In February 2016, psychologist and New York Times contributor Lisa Damour wrote, “Taking orders can be especially annoying for teenagers. So how should a girl respond when her parents say she can’t go out for the evening until she unloads the dishwasher? She may see no point in fighting back, but still feel compelled to broadcast her objection. … Ophthalmic calisthenics offer a useful solution.”
Ophthalmic calisthenics, you might have guessed, is a fancy way of saying “eye rolling.” Damour was writing about the technique as practiced by teen girls, but if you replace “teenagers” in the above passage with “celebrities” and “unload the dishwasher” with something like “stomach a life-draining promotional interview,” the point holds up. Like teen girls and everyone else, celebrities abhor being told what to do; they also, like everyone else, usually acquiesce to playing the game. They understand that fighting back is futile, and possibly career-endangering — leaving passive-aggressive optical resistance as the only satisfying option.
Eye rolling has been a popular celebrity facial gesture for years, employed by everyone from Prince to Kate Middleton to President Obama. This week, though, eye rolling is having its moment thanks to three celebrities. First, Anderson Cooper unleashed an earth-rumbling eye roll on Tuesday night in response to Kellyanne Conway saying Kellyanne Conway things after Donald Trump shockingly fired FBI Director James Comey. The following day, an interviewer told actress Jessica Chastain that someone feeds Johnny Depp his lines via an earpiece, and she reacted thusly:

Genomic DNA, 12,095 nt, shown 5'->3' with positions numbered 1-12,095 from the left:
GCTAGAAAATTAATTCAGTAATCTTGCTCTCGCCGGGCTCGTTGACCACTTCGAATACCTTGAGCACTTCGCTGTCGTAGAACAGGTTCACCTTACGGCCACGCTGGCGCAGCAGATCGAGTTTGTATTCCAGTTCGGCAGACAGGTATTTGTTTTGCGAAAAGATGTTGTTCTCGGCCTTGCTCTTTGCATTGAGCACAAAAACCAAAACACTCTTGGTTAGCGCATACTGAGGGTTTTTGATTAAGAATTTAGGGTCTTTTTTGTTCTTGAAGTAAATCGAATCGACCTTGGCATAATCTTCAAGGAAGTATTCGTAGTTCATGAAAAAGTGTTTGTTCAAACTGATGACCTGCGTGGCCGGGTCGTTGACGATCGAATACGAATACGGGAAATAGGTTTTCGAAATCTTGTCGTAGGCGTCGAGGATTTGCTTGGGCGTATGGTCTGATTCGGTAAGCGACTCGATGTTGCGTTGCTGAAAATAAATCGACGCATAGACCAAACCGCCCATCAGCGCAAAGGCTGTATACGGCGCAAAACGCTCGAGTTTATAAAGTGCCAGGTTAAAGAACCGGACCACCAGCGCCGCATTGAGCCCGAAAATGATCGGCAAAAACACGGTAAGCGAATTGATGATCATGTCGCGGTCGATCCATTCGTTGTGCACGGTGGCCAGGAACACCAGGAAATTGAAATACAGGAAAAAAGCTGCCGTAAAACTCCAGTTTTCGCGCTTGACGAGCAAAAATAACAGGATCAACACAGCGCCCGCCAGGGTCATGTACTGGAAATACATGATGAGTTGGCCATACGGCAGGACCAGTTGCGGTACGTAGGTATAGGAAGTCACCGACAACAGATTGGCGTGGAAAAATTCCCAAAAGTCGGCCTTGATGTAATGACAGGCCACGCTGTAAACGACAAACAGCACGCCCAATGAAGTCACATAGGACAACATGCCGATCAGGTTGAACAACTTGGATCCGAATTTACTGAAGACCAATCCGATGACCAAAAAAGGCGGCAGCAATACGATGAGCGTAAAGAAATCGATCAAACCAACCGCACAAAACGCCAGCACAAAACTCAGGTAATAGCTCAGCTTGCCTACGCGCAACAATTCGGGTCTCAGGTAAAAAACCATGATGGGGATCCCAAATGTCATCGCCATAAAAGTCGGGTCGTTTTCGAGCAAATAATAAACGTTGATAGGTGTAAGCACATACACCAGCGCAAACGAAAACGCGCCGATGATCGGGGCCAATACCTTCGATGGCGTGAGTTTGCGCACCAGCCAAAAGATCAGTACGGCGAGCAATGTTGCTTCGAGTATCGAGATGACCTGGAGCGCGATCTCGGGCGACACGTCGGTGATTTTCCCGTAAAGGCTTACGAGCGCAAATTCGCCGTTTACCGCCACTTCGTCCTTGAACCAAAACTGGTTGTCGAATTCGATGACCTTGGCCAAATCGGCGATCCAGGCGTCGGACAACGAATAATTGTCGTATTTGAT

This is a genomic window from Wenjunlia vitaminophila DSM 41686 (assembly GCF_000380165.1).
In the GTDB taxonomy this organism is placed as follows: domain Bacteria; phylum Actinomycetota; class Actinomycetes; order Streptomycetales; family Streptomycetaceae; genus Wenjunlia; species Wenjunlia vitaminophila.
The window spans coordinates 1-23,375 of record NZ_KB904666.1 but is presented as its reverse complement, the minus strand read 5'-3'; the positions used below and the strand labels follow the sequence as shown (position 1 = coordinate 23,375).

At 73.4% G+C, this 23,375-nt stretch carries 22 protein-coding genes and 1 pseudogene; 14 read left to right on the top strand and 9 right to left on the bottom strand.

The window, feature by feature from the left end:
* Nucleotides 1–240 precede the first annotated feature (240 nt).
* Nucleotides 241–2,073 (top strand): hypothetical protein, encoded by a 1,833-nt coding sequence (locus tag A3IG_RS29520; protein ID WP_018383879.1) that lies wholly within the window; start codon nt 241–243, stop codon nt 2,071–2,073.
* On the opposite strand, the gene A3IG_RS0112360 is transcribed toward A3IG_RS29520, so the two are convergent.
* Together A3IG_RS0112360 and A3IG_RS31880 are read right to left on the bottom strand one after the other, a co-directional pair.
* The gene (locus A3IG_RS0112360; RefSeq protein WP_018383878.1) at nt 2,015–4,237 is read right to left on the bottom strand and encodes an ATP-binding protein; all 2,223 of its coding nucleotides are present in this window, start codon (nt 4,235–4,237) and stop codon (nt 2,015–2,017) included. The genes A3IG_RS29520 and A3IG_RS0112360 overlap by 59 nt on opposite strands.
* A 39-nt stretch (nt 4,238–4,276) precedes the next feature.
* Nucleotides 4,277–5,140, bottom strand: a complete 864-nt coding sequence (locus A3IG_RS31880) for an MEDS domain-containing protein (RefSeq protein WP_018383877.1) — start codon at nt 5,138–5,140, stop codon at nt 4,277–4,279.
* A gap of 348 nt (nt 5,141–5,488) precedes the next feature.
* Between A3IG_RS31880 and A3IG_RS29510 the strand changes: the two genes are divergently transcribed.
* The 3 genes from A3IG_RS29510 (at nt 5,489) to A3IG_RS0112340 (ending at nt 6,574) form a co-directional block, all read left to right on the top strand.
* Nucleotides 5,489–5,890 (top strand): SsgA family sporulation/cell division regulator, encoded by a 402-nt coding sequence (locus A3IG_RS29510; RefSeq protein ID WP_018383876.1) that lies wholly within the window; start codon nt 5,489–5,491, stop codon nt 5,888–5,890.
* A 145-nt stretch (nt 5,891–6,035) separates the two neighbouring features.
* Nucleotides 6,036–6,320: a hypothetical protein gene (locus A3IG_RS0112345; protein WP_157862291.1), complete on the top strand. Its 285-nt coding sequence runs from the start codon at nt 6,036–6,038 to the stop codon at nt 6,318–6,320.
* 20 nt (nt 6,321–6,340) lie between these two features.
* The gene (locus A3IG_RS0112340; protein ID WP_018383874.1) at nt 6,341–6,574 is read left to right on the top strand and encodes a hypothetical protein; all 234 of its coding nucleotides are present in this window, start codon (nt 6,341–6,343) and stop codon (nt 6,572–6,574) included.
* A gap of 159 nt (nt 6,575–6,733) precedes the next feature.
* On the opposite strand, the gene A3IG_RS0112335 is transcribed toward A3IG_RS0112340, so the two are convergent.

That same day, Nicole Kidman participated in a cooking segment on Ellen led by celebrity chef Giada De Laurentiis. They — well, they did not mesh well. And when Giada hit Kidman with her brand of confrontational-but-friendly energy, the latter was all eye rolls.
We could all learn a thing or two from these three heroes. In fact, we should. Human eyes contain a much higher level of whiteness compared to other primates, meaning that we have a remarkable and unique ability to communicate using only ocular movement. It’d be a shame — and actually, disrespectful to Charles Darwin and evolution itself — to let that go to waste. Let’s analyze Cooper’s, Chastain’s, and Kidman’s exemplary gestures more deeply. Let’s take notes and extract lessons from them. Let’s fulfill our evolutionary duty and become better eye rollers ourselves. We’ll go in chronological order.